Heat a skillet on medium-high and add a tablespoon or so of olive oil. When it's hot, add in the mushrooms and saute until they start to brown. Season them with the cumin and stir. Add the kale to the mushrooms and stir to combine. Season the mixture with salt and pepper and turn the heat to low.

Put the slices of bread on a baking sheet. Brush them with olive oil, season with salt and pepper, and bake for 5 minutes.

While the bread is toasting, use an immersion blender or food processor to puree the beans into a smooth mixture.

When the toasts are done, spread on a layer of beans and top with mushrooms and kale.


Thursday, August 16, 2012

Rosemary Apple Roasted Chicken with Kale Cauliflower Mash

Julia Child once said that the test of a great cook is a good roasted chicken. I have never roasted a whole chicken before. If I am to be a good cook in the eyes of Julia, then I suppose it is time to pass that test.

Notes: I have never understood why people insist on stuffing the cavity of a chicken with onions or lemons. I honestly have never been able to taste them. Since people pair pork and apples together, why not apples and chicken? I thought it was good, though I wouldn't claim to be able to taste the apples.

There's no big secret to roasting a chicken. People think you have to tie it up with twine and brine it and such. I mean, if you did brine it, I'm sure it would be delicious, but there's no need to fuss. If you ask me, only four things are essential: salt, pepper, butter, and a rack. And by "rack" I mean something with holes in it that you can set down inside a roasting pan. I use one of my stainless steel cookie cooling racks. Again, think about how long people have been roasting meat -- long before Crate and Barrel was telling you that you needed a special pan. My biggest fear about whole chickens are the innards, but nowadays the giblets are all packaged together in an envelope and stuffed in the cavity. You just pull out the envelope and either toss it or use the giblets however you please.

For me the hardest part is carving the chicken. In my kitchen, the butchering starts after the cooking is over. Carving a bird just takes practice.

So I finally made a dish with cauliflower. There are very few foods I dislike and until tonite cauliflower was one of them. But mashed cauliflower was quite good. I did not originally puree the cauliflower and kale together, but I did it later. I forgot that cauliflower does not have the starch that potatoes do and so a mere whirl around the Kitchen Aid bowl wasn't going to cut it.


For chicken:
1 4-5 lb chicken, giblets removed
1 tablespoon butter
3-4 whole sprigs of rosemary
1 apple quartered with the seeds removed

For the mash:
1/2 bunch kale leaves, destemmed
1 head of cauliflower
4-5 sprigs fresh rosemary
1/4-1/2 cup of milk
2 tablespoons butter

Directions: Heat the oven to 400.

Allow the chicken to come to room temperature (approximately 30 minutes). Line a baking pan with foil (just for easier clean up) and set a rack down inside the pan. Set the chicken on the rack. Season with salt and pepper and rub the outside of the skin with the butter. Put the apples and rosemary in the cavity. Roast for 15 minutes per pound. The chicken will done when (a) a thermometer reads 165-170 in the breast, (b) the juices of the chicken come out clear, and (c) when the leg wiggles easily away from the body of the chicken. When it's done, let it rest for 15 minutes.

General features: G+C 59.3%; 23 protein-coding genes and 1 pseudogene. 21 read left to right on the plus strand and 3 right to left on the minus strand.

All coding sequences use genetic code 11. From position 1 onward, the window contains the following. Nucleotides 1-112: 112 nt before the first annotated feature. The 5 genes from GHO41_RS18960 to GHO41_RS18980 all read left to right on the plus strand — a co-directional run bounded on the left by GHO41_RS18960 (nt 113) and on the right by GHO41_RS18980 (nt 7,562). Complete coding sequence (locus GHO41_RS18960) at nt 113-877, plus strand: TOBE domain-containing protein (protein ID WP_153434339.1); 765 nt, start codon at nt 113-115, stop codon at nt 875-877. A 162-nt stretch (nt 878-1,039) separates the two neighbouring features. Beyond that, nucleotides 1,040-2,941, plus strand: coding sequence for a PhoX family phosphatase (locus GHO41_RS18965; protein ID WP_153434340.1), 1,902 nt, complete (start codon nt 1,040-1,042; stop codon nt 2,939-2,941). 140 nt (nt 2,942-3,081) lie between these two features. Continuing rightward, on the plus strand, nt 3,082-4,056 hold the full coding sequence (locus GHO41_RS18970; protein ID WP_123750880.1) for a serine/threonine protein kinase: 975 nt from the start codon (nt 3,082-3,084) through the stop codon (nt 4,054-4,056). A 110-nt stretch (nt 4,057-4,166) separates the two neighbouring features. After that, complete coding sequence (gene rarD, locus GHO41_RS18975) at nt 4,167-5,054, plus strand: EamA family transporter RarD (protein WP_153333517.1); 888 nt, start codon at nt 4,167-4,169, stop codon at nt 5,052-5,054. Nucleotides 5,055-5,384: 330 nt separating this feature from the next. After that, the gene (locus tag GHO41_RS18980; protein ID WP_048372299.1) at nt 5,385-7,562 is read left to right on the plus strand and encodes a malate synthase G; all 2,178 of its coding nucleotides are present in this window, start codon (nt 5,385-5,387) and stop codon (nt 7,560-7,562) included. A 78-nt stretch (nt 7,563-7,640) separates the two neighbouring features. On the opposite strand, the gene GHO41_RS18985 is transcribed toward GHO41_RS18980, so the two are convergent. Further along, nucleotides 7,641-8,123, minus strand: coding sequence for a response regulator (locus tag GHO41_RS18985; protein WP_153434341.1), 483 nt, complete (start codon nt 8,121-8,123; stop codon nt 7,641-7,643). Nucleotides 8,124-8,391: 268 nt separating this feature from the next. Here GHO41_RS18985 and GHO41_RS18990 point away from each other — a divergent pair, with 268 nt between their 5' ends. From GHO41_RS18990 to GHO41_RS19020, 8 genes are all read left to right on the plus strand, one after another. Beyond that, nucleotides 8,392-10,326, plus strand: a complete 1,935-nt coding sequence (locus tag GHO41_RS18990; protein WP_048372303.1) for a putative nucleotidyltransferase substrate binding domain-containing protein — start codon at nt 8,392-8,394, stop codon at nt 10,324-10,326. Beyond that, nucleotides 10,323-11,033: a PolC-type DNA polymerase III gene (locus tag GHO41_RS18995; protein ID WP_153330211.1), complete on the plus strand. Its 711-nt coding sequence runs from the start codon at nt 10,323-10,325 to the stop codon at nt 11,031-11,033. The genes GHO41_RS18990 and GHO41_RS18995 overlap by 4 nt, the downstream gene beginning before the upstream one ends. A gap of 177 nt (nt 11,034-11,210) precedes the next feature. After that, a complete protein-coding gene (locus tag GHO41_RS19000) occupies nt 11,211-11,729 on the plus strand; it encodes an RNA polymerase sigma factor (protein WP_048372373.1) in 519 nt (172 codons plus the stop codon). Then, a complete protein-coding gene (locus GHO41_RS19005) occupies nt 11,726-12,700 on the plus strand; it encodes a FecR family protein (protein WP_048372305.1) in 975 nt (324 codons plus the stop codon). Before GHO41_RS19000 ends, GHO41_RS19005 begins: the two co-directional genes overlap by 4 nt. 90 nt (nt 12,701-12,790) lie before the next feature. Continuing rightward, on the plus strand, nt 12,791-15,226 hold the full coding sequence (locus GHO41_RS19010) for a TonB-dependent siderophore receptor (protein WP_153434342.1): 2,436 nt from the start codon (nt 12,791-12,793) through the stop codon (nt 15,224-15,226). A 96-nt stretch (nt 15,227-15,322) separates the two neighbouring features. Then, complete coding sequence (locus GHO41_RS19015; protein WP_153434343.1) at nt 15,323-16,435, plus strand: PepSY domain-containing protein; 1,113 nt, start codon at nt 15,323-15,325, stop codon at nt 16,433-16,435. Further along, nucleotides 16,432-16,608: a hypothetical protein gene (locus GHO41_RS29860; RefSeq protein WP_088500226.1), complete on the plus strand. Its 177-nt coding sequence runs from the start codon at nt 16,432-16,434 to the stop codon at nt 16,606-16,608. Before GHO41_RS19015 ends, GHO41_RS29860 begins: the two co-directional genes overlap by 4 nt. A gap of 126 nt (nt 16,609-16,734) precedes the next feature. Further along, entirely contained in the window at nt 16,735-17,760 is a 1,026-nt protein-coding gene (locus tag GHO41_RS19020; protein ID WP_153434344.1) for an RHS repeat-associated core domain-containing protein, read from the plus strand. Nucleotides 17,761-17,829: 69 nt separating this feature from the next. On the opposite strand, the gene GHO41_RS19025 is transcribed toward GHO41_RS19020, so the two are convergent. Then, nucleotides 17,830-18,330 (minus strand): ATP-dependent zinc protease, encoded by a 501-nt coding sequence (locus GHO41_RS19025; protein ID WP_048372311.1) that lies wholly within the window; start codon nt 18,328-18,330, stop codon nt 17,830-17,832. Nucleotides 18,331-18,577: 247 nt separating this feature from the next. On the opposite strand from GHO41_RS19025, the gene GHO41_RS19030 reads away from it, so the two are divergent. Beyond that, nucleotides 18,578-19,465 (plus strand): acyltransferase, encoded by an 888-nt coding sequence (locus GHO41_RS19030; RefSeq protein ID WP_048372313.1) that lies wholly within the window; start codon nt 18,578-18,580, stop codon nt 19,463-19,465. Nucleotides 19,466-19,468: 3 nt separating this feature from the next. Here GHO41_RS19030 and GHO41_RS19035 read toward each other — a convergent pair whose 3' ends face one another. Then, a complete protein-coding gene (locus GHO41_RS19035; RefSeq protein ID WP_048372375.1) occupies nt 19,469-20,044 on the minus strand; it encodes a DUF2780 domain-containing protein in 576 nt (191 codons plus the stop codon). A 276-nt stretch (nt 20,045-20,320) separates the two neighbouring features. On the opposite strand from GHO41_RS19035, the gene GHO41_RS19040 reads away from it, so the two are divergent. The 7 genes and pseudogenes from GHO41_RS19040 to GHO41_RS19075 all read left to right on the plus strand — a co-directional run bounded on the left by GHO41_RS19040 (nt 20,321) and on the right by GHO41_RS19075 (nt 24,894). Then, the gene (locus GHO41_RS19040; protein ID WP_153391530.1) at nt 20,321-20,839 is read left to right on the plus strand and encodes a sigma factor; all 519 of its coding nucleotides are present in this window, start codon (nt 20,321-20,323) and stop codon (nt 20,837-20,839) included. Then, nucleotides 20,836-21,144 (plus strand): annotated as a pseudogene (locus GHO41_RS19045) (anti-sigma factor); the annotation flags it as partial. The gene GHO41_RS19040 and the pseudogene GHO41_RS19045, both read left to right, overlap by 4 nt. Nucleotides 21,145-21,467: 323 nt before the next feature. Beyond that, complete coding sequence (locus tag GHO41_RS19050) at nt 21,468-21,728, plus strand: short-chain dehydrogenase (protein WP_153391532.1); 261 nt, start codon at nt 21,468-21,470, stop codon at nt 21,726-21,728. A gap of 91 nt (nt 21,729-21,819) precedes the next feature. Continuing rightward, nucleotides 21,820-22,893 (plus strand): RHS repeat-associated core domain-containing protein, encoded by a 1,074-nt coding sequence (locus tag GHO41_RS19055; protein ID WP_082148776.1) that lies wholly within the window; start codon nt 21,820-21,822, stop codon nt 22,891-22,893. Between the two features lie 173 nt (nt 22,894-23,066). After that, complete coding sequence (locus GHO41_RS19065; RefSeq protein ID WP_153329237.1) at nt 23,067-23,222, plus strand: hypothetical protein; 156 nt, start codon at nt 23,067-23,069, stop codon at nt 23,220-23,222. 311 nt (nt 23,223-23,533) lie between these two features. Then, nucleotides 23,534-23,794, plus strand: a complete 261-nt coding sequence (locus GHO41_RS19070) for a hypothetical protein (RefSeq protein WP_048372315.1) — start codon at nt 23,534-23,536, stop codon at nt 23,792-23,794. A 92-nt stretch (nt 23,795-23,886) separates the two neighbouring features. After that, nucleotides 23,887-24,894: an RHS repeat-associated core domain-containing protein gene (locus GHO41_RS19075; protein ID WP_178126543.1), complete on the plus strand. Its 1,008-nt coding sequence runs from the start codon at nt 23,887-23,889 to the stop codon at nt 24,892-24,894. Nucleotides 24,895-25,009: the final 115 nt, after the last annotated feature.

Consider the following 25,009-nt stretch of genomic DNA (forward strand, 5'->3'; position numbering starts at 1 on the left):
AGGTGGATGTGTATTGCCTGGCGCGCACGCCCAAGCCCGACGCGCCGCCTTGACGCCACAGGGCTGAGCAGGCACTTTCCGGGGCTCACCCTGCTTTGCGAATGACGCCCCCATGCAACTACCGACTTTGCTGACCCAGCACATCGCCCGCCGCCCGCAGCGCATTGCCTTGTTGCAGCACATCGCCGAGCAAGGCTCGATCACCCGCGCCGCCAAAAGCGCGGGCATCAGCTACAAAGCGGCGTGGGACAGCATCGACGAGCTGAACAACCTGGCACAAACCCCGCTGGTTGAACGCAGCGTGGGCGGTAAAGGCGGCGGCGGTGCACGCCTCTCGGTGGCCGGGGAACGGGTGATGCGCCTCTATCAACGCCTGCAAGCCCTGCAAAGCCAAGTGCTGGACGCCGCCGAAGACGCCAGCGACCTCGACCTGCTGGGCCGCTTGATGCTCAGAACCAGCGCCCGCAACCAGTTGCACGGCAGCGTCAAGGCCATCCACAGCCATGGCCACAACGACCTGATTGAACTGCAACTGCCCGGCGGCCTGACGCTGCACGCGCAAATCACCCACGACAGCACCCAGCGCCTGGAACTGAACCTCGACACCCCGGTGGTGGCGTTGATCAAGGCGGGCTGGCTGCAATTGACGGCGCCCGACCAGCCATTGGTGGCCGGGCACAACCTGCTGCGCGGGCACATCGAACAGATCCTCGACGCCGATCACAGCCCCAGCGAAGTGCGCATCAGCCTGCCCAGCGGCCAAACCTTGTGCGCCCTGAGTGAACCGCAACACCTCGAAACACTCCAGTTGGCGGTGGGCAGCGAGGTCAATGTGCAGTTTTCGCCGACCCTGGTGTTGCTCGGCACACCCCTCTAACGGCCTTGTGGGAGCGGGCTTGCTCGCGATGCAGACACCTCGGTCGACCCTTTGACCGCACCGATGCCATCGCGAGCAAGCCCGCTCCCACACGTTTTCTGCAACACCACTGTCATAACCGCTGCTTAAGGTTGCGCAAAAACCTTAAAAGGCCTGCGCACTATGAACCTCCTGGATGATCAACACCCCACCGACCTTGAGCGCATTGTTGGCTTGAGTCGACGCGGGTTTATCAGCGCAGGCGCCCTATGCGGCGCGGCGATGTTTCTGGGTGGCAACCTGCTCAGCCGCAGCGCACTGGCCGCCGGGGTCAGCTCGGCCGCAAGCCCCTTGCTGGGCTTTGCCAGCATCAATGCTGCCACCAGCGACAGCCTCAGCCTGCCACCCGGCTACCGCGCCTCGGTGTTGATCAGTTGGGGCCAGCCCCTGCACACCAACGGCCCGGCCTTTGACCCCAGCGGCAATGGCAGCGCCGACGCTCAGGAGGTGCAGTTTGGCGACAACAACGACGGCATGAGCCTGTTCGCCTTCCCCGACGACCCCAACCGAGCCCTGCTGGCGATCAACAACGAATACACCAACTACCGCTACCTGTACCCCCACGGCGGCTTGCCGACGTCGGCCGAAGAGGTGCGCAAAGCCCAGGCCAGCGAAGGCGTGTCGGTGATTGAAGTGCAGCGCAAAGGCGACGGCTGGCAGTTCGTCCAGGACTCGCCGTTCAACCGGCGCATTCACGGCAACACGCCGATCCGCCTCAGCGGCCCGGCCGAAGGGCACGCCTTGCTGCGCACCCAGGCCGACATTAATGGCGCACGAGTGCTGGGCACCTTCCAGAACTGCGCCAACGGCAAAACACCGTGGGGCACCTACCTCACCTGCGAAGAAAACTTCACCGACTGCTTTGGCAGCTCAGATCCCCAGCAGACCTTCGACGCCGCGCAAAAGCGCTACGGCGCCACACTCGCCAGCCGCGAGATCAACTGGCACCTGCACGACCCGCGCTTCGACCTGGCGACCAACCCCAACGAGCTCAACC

When the chicken has about 30 minutes of cooking time left, start the mash. Add a small amount of water to a skillet with a lid and bring it to a high simmer. Break the cauliflower up into florets and place them in the skillet. Put the lid on and steam them until fork tender (about 20-25 minutes). While the cauliflower is steaming, thinly slice the kale leaves and chop the rosemary. When the cauliflower is done, transfer it and the kale to a large bowl. Add in milk, butter, salt, and rosemary and puree with an immersion blender until smooth. Serve just like mashed potatoes.

Enjoy a roast chicken dinner any night of the week!

Tuesday, August 14, 2012

Farmer's Market Creation: Okra and Corn Summer Stew

The days of summer are waning. Our local blueberries and strawberries have already exited the farmer's market. I am sad to see them go. While I still have the vegetables of summer, I'm trying to enjoy them.

Notes: Is there anything better than fresh okra and fresh corn? Nay. I've heard a lot of people claim that they don't like fresh okra because it's slimy. I've never understood that. Oysters are slimy. Okra is merely sticky. If you stew it with tomatoes, the stickiness goes away. So if you're trying to learn to like okra, by all means, try this dish.

Ever seen purple okra? Neither had I.

Purple and green okra with fresh corn
 I couldn't resist. Funny thing is, the purple color was gone after I cooked it. Who knows? It's just fun to experiment!

1 bunch carrots
1 bunch celery
4-5 pieces of fresh okra
2 ears of corn
1 small onion
4 garlic cloves
1 28 oz. can of diced tomatoes + half a can of water
1 1/2 tablespoons dried herbs de provence
10-12 drops Tabasco sauce
Olive oil


Dice carrots, celery, and onion. Mince garlic. Slice okra and remove kernels from the ears of corn. Add a tablespoon of olive oil to a large pot. Saute all the veggies for about 4 minutes. Season with salt, pepper, and herbs de provence.

Pour in the tomatoes and water. Add hot sauce and stir. Simmer for 30 minutes. Taste the broth and adjust the seasonings accordingly. Serve hot and enjoy!

Pictured with a homemade parmesan crouton